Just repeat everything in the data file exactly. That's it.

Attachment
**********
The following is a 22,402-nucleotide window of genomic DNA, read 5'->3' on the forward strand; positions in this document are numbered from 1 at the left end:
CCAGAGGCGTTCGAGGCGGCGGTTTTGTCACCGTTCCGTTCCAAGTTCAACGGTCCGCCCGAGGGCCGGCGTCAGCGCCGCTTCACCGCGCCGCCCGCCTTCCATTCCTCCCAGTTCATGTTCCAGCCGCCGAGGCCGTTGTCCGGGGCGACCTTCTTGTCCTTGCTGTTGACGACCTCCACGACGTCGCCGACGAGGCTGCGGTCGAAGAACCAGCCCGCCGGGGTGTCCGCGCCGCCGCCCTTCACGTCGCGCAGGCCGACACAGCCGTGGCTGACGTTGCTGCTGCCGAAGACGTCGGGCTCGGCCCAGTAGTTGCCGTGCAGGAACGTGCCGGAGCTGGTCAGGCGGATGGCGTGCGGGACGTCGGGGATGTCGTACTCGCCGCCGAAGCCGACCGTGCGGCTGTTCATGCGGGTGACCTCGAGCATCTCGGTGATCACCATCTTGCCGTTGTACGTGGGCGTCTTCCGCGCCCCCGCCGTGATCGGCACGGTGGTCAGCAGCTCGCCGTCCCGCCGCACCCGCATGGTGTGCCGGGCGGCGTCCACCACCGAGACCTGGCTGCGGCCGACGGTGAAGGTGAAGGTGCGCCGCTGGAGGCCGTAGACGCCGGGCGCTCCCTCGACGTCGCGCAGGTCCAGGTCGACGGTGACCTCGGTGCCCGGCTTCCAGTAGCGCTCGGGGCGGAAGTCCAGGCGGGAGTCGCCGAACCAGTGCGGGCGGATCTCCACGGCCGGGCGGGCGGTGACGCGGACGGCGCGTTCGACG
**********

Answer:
The following is a 22,402-nucleotide window of genomic DNA, read 5'->3' on the forward strand; positions in this document are numbered from 1 at the left end:
CCAGAGGCGTTCGAGGCGGCGGTTTTGTCACCGTTCCGTTCCAAGTTCAACGGTCCGCCCGAGGGCCGGCGTCAGCGCCGCTTCACCGCGCCGCCCGCCTTCCATTCCTCCCAGTTCATGTTCCAGCCGCCGAGGCCGTTGTCCGGGGCGACCTTCTTGTCCTTGCTGTTGACGACCTCCACGACGTCGCCGACGAGGCTGCGGTCGAAGAACCAGCCCGCCGGGGTGTCCGCGCCGCCGCCCTTCACGTCGCGCAGGCCGACACAGCCGTGGCTGACGTTGCTGCTGCCGAAGACGTCGGGCTCGGCCCAGTAGTTGCCGTGCAGGAACGTGCCGGAGCTGGTCAGGCGGATGGCGTGCGGGACGTCGGGGATGTCGTACTCGCCGCCGAAGCCGACCGTGCGGCTGTTCATGCGGGTGACCTCGAGCATCTCGGTGATCACCATCTTGCCGTTGTACGTGGGCGTCTTCCGCGCCCCCGCCGTGATCGGCACGGTGGTCAGCAGCTCGCCGTCCCGCCGCACCCGCATGGTGTGCCGGGCGGCGTCCACCACCGAGACCTGGCTGCGGCCGACGGTGAAGGTGAAGGTGCGCCGCTGGAGGCCGTAGACGCCGGGCGCTCCCTCGACGTCGCGCAGGTCCAGGTCGACGGTGACCTCGGTGCCCGGCTTCCAGTAGCGCTCGGGGCGGAAGTCCAGGCGGGAGTCGCCGAACCAGTGCGGGCGGATCTCCACGGCCGGGCGGGCGGTGACGCGGACGGCGCGTTCGACG